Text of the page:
Yes. I have said probably half a dozen times already that I support the registry and that I hope it is upheld in this vote - and not simply because I would like to see to see Harper handed his ass on a platter - I think registration of firearms is a good and reasonable thing.

I think it's unfortunate that this issue's use as a political weapon means that politicians are probably looking more at the polls (or in some cases a flipped coin, I'm sure) than the actual thing they are voting on.

 

Slumberjack

There are compelling reasons as to why it isn't a particularly good idea in every instance to formulate sound national policy through constituency consultation. As for rural NDP MPs voting down the registry along with urban Harperite MPs, whipped votes are a fairly common occurrence regardless of feedback from the riding. Why should this be different than any other time where the public is left out of the decision making process?

Different standards? Allow me to take the spoon out of my throat. There is a standard influenced by a peculiar irrationality which suggests that urbanized central Canadian bureaucrats are out to disarm everyone and trample on an imported sense of a non-existent right to bear arms..the talking points are quite similar in many respects, and a sensible (not perfect) public safety initiative which hinders no one from accessing and owning long guns for appropriate use. The difference is in having the will to maintain and protect a reasonable standard that is under threat from those who have no ideological standards whatsoever where personal benefit is involved. Too much to ask for, is it?

Unionist

6079_Smith_W wrote:

I think it's unfortunate that this issue's use as a political weapon means that politicians are probably looking more at the polls (or in some cases a flipped coin, I'm sure) than the actual thing they are voting on.

If the party leader whips the vote, there is no need to look at polls or flip coins. MPs just vote as a matter of discipline. Do you support a whipped vote on this issue by the NDP? The reason I ask about the NDP should be relatively obvious. They're the only ones whose leader has supported the registry but with MPs who have voted against the leader's wishes and who plan to do so again. That's why women's groups, union groups, and others are pleading with Jack Layton to whip the vote. Their plea to Ignatieff was successful - why not to Layton too?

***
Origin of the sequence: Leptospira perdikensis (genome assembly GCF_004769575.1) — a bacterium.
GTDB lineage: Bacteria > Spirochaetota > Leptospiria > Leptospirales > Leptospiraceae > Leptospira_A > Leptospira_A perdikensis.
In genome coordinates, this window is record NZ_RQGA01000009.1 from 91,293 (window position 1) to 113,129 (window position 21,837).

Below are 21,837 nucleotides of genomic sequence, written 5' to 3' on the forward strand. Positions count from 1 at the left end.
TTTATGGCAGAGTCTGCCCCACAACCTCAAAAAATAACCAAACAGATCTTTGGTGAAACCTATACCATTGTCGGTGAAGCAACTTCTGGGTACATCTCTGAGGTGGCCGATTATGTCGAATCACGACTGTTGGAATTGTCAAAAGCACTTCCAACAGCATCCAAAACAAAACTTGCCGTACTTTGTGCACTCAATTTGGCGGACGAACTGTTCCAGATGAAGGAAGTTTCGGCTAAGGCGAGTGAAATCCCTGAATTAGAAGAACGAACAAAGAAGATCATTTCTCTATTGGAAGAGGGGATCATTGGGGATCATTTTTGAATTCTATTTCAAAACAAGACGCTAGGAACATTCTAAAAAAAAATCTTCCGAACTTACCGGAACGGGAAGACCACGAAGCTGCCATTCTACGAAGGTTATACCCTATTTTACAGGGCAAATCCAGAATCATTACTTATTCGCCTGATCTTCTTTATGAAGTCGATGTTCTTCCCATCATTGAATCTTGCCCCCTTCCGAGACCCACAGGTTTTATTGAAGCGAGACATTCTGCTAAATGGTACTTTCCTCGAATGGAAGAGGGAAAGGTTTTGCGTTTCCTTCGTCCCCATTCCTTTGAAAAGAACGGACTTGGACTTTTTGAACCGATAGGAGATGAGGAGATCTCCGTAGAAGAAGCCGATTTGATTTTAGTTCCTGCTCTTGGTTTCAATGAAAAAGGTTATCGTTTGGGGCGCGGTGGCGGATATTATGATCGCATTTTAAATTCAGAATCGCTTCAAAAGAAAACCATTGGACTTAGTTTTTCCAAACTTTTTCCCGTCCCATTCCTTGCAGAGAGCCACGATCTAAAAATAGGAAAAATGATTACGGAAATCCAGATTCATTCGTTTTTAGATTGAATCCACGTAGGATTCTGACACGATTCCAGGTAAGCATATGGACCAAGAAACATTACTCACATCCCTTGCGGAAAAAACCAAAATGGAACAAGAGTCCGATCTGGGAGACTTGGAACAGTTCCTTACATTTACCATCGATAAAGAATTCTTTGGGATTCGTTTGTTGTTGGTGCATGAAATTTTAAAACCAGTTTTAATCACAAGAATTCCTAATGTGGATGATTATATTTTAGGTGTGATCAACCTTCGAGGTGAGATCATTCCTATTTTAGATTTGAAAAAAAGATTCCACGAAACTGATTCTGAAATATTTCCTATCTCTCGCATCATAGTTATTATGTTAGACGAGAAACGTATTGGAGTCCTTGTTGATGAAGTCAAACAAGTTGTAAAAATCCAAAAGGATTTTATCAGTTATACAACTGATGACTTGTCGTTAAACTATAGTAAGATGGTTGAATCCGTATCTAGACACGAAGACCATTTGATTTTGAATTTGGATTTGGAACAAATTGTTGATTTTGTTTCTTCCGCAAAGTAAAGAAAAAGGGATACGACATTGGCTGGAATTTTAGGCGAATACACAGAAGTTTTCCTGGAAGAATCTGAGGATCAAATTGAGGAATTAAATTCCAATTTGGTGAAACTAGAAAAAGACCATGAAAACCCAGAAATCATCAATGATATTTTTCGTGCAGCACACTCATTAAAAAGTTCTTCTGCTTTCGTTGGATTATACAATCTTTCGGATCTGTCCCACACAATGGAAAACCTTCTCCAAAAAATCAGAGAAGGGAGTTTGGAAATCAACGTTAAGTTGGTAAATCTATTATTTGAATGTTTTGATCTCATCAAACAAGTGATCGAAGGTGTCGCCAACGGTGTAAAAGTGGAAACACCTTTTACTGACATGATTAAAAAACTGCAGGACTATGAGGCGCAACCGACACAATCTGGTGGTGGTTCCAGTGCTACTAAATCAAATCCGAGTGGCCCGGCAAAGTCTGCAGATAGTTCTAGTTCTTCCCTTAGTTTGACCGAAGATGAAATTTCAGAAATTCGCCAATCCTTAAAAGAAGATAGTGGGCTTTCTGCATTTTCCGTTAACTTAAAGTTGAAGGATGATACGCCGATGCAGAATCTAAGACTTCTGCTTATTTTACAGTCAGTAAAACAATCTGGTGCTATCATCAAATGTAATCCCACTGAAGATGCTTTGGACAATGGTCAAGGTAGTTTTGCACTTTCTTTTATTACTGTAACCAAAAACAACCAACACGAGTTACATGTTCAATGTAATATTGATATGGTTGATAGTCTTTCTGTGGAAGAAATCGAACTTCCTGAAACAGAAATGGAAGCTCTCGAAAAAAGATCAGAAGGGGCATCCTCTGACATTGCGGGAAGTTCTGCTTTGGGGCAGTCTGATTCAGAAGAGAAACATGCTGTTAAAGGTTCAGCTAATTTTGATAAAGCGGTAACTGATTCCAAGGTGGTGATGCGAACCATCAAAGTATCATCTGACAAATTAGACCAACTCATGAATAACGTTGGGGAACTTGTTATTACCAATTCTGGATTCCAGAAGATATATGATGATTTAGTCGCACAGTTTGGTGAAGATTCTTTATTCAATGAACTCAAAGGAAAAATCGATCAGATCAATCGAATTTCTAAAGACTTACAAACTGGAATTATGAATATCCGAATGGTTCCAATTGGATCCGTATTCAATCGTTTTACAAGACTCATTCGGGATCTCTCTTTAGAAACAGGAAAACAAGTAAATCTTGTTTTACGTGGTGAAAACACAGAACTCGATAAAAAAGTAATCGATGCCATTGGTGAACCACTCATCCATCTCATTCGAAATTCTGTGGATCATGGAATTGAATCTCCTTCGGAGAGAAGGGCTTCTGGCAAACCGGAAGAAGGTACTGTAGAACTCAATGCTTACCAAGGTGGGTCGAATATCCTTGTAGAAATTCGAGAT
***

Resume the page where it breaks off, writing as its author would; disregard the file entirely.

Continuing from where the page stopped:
Unfortunately, some people interpret that as "following the Liberals' agenda". That's incomprehensible to me, because if Layton whips the vote, the Liberals have nothing more to accuse the NDP of - and they'll just have to worry about their own MPs breaking ranks.

6079_Smith_W

@ Unionist

No, I wouldn't have a problem with a whipped vote at all, and I think would have been the best thing, to secure the registry. But I can see why Layton decided not to. I think part of it is the question of why this bill was proposed now.

How much of this skirmish is Harper wanting to fulfill this dream of his (since he has so far failed on others, like killing the Wheat Board), and how much of it is just an attempt to undermine the NDP support base in preparation for an election. I have no doubt Harper had both things in mind when his MP brought this private members' bill forward.

If Layton were to whip the vote the NDP would without question pay a political price. Would it have been better to whip and save MPs the personal responsibility for the vote? How much of a difference would it make in terms of voter backlash? Would there have been MPs who would defy their leader and what could Layton do about it? I have no doubt all these things were discussed before Layton made his decision.

Debater

remind wrote:

Agree with putting pressure on Cons MPs, who reside in cities, even if they do not want to challenge Harper by voting against it,  getting 3 or so, from urban ridings, not to show up, should be relatively easy.

I agree with this.  Everyone should be pressuring the urban Conservative MP's .  I don't see why only the Liberals and NDP should have to be sweating this vote.  The Conservatives may not want to admit they are whipping their caucus, but it is unlikely that 144 MP's all believe the same thing.  As Stockholm said on the previous thread, why shouldn't the Con MP's in Quebec City, the 905 and Vancouver not feel the heat?

thorin_bane

ok my pet peeve Evan soloman is being useless as usual. Shelly Glover states" I have spent the entire length of my 19 year carrier as an officer dealing with this issue" further she can't site any of studies blair mentioned(nice sidestep) 4 million a year is a joke she say this money is needed for front line policing...ok then lobby to legalize pot and free up those resources for other police efforts you jackass.

 

Ok evan why don't you ask how she has been against the registry for 19 years when it isn't even 19 years old. Nevermind the 2 years or so she has been elected. Or did i miss the mulroney conservatives putting in this legislation? I am tired of the use of politics and outright lying on the air while this slides with useless people like soloman as the host. Make no mistake he is a host, he isn't a journalist or even a reporter. How do you have a debate when shit like this goes on.

Debater

It's time to start asking the Cons whether they have polls for Quebec City, the 905 and the Vancouver suburbs that show people there want the registry abolished.  Because so far the Con MP's in those areas are voting to abolish it.  Can they prove that this is really what their constituents want?

ottawaobserver